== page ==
RBA warns Visa, Mastercard on tokenised payments

George Lekakis Payments, mobile & wallets

A new battleground has emerged in the payments war between Eftpos Australia and the dual network debit schemes operated by Visa and Mastercard.

In recent correspondence, the Reserve Bank has warned debit card issuers and the dual network schemes (Visa and Mastercard) that they should not use tokenisation of online transactions to undermine competition in the burgeoning ecommerce payments market.

Tokenisation is the process by which card schemes issue unique reference numbers (tokens) to replace card numbers when cardholders initiate transactions over the internet or via mobile apps.

The process ensures that sensitive customer data, including bank account details, are not exposed when transactions are being processed over the web or through wireless networks.
Tokenisation is being adopted in Australia as part of efforts to combat the high level of  card-not-present(CNP) fraud on ecommerce transactions.

However, the technology also provides debit schemes with the ability to prevent merchants from routing CNP payments through rival processing networks.

Eftpos Australia last year rolled out a new service aiming to compete against Visa and Mastercard for processing card-not-present debit transactions.

The RBA now appears to be monitoring the rollout of new tokenisation programs by the schemes to gauge whether tokens might be designed to lock out competitors.

In an email sent to industry participants in March, the RBA’s head of payments policy Tony Richards said the RBA would be concerned if initiatives to tokenise card-not-present transactions led to a reduction of competition and choice in the processing of CNP payments.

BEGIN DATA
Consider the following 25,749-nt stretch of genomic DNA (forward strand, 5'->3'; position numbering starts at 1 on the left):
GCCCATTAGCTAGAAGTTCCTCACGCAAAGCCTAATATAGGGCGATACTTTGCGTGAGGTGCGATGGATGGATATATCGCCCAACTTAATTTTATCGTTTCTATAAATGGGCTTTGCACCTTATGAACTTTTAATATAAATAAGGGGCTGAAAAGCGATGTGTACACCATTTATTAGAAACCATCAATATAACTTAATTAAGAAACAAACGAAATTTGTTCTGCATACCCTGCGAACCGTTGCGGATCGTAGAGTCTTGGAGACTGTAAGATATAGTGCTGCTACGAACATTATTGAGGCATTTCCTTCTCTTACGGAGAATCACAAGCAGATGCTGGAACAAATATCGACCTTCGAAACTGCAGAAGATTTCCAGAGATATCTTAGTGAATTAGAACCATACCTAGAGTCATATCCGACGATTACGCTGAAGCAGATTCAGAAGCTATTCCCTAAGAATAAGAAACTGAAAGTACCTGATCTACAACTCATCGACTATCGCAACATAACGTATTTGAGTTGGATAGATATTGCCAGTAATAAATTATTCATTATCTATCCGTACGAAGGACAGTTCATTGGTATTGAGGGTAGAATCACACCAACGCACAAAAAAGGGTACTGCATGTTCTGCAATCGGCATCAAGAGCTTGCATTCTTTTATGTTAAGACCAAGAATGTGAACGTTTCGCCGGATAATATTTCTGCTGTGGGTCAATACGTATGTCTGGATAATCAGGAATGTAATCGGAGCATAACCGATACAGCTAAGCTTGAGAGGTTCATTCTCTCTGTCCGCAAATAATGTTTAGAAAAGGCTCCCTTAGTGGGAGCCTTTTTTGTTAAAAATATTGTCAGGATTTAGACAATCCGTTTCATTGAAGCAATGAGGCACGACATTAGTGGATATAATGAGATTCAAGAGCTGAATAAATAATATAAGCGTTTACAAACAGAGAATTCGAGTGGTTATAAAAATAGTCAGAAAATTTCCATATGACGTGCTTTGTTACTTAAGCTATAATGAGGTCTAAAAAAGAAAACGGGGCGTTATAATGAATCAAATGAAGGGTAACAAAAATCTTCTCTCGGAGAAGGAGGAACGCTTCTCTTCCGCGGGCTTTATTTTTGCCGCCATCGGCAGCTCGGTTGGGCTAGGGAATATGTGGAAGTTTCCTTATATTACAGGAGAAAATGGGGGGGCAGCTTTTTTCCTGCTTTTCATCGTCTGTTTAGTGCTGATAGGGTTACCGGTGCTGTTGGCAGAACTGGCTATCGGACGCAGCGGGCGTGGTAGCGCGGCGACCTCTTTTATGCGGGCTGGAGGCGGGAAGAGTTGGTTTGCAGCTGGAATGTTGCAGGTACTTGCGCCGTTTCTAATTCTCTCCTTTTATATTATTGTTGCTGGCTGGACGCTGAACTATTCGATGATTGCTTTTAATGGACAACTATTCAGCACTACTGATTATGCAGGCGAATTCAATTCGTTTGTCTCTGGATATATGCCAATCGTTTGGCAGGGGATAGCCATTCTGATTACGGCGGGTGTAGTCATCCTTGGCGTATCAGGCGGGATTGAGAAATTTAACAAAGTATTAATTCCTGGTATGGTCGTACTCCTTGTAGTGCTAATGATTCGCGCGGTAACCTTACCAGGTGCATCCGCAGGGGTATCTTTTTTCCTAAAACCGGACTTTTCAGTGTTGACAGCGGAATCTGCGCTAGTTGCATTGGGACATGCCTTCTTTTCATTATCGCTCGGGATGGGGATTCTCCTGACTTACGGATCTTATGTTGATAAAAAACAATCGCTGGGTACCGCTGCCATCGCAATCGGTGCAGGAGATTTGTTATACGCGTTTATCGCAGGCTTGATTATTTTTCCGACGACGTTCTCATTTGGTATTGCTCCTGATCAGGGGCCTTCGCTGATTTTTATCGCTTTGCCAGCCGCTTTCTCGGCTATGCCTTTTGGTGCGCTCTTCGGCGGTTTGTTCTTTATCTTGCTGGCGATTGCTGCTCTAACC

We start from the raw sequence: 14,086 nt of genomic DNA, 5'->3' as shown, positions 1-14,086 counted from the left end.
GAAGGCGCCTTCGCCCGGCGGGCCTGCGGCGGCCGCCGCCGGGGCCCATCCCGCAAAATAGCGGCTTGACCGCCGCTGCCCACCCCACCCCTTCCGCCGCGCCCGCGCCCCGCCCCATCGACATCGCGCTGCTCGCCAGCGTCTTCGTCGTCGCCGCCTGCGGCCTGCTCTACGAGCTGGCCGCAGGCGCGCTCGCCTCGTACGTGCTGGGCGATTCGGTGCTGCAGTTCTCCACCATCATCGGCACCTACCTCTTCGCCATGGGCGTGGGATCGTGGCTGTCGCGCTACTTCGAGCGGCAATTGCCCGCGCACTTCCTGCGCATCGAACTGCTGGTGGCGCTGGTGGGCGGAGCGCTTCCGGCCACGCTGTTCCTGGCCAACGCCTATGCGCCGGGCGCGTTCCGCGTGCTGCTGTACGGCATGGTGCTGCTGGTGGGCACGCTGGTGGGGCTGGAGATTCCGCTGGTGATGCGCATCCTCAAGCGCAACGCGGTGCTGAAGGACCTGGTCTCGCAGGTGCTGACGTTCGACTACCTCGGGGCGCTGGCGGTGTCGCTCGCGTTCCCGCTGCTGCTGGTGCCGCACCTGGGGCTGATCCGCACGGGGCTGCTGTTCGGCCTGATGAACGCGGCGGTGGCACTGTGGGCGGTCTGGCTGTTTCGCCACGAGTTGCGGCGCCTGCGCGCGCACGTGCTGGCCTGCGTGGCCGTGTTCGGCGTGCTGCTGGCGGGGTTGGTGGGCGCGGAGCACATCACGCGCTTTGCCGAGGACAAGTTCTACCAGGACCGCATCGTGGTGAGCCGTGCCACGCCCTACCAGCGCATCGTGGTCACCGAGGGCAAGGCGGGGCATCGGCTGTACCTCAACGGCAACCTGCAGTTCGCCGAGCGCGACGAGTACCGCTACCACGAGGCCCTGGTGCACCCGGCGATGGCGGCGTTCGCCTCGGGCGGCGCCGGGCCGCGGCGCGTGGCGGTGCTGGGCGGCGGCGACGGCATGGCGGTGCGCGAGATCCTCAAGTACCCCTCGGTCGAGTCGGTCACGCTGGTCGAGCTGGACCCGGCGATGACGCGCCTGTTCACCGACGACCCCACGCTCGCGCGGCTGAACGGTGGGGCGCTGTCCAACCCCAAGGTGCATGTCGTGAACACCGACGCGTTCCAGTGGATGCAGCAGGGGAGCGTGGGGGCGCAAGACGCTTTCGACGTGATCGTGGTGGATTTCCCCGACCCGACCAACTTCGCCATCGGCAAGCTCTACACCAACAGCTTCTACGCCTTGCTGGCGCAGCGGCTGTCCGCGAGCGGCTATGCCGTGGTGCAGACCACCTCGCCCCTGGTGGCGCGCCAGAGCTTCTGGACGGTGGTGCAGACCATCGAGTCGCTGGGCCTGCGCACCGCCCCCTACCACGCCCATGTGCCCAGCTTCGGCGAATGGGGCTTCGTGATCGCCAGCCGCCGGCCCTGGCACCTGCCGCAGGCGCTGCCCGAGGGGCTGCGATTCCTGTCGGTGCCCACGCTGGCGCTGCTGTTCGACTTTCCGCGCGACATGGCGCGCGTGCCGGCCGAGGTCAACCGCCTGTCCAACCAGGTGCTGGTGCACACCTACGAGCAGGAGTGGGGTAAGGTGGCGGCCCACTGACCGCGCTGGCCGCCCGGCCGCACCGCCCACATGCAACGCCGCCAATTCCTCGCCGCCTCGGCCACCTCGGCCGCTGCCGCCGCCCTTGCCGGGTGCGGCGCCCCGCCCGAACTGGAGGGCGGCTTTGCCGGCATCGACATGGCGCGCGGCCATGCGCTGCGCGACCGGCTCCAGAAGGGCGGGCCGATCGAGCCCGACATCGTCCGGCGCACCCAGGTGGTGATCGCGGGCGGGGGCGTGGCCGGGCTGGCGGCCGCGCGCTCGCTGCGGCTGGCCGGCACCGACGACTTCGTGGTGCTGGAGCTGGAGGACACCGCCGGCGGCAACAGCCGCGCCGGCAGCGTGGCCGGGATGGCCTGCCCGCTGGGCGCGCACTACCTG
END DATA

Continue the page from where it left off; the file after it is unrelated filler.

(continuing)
“The Bank(RBA) has been made aware of potential issues regarding the process of tokenisation of dual-network debit cards,” Richards states in the email that was also sent to banks and other debit card issuers.

“Accordingly, the Bank would be concerned if, as plastic cards are supplemented by a variety of other means of accessing a customer’s account, any actions were taken by schemes or scheme participants that had the purpose or effect of diluting or preventing competition between networks, by removing choices previously available to cardholders and merchants.”

The RBA’s messaging to the industry seems clear: don’t design tokens that cannot be recognised or received by rival processors of debit card transactions.

Richards told the schemes in the email that the RBA supported tokenisation programs as part of an industry effort to reduce CNP fraud, but stressed they should not be used to inhibit the routing decisions of merchants.

“Specifically, the Bank would be concerned if scheme rules or policies on tokenisation limited the ability of merchants to choose to route card-not-present transactions through their preferred network,” he told industry participants in the email.

The warning from the regulator follows its efforts over the last two years to stoke competition in the contactless payments market.

Major banks are now rolling out new services that allow merchants to decide whether Eftpos or one of the dual network schemes processes contactless debit transactions made through point-of-sale terminals.

While the RBA had requested the banks to provide an automated routing service to merchants that would seamlessly direct each contactless payment to the cheapest provider, most banks have developed alternative platforms that only allow merchants to select a single network to process all of their transactions.

Tyro is the only bank to introduce least cost routing in line with the RBA’s preferred model.

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